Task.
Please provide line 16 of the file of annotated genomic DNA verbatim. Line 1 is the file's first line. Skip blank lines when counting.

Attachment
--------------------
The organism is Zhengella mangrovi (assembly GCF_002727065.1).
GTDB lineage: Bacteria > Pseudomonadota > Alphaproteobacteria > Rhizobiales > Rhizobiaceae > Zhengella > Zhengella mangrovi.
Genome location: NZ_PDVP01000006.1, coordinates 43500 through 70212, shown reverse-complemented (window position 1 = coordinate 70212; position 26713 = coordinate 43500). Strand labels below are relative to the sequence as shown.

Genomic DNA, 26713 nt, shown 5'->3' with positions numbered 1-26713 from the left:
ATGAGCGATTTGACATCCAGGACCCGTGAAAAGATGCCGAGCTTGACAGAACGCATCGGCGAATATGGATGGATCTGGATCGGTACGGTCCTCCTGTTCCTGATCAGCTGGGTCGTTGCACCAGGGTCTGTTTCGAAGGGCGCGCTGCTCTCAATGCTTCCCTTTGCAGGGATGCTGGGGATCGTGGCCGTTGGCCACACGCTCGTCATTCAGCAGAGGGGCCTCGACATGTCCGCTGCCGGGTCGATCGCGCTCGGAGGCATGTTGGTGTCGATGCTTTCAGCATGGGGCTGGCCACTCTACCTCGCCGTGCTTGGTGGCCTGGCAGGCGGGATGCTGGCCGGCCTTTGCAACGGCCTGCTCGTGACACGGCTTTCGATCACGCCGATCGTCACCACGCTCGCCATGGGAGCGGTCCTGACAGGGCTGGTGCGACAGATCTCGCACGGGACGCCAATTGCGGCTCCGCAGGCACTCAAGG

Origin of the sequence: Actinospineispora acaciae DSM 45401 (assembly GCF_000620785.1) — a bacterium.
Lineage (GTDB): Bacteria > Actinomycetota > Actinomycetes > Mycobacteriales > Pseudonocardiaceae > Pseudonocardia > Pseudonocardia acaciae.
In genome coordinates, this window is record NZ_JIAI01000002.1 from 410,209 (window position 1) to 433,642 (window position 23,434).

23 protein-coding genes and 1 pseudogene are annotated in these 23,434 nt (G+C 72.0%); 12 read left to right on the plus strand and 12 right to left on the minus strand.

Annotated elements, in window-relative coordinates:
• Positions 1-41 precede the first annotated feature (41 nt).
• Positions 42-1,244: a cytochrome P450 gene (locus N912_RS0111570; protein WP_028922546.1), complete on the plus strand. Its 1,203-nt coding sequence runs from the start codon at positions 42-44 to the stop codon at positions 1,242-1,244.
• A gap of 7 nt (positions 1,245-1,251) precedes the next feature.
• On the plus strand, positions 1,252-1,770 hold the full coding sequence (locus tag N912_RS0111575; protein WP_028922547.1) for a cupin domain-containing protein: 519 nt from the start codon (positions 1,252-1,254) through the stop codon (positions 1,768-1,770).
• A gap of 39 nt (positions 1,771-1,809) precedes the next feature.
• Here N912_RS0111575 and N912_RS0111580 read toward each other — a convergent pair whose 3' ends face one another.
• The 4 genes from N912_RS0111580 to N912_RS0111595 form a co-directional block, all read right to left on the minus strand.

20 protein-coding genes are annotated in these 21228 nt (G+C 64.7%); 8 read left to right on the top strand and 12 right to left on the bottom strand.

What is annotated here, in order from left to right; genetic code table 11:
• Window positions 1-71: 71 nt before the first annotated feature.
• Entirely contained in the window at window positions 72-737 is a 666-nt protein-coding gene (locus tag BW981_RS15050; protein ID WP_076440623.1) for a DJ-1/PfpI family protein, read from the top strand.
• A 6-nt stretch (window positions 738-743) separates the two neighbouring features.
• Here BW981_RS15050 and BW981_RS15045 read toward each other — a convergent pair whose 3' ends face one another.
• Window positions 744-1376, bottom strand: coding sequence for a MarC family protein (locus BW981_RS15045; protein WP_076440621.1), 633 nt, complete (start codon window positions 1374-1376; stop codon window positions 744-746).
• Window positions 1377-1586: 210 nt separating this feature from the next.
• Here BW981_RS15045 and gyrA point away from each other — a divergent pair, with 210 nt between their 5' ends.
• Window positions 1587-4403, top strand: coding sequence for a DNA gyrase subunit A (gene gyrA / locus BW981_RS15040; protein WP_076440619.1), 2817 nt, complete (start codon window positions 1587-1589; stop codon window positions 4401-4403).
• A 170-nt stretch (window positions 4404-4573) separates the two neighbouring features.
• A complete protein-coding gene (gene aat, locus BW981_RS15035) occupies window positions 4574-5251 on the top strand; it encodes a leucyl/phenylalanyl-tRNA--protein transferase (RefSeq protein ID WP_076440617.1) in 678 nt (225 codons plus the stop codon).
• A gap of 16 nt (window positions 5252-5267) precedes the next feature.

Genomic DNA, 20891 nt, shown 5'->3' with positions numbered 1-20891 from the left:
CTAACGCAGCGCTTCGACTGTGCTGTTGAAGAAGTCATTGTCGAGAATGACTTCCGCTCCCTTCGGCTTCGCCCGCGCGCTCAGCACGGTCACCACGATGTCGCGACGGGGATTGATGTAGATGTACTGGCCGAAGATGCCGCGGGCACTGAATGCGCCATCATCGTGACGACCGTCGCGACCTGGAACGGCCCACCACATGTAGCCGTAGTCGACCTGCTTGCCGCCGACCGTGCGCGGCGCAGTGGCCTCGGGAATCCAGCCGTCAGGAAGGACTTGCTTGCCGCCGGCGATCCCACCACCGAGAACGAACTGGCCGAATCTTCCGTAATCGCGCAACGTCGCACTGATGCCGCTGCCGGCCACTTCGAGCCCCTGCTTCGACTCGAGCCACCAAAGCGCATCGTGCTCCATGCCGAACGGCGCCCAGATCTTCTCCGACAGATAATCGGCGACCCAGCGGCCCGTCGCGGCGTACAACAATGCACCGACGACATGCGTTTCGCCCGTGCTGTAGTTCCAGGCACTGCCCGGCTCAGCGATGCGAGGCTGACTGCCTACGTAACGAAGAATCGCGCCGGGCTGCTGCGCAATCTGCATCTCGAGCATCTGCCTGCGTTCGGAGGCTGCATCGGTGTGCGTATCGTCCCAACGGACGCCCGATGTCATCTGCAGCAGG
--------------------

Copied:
• Here N912_RS0111575 and N912_RS0111580 read toward each other — a convergent pair whose 3' ends face one another.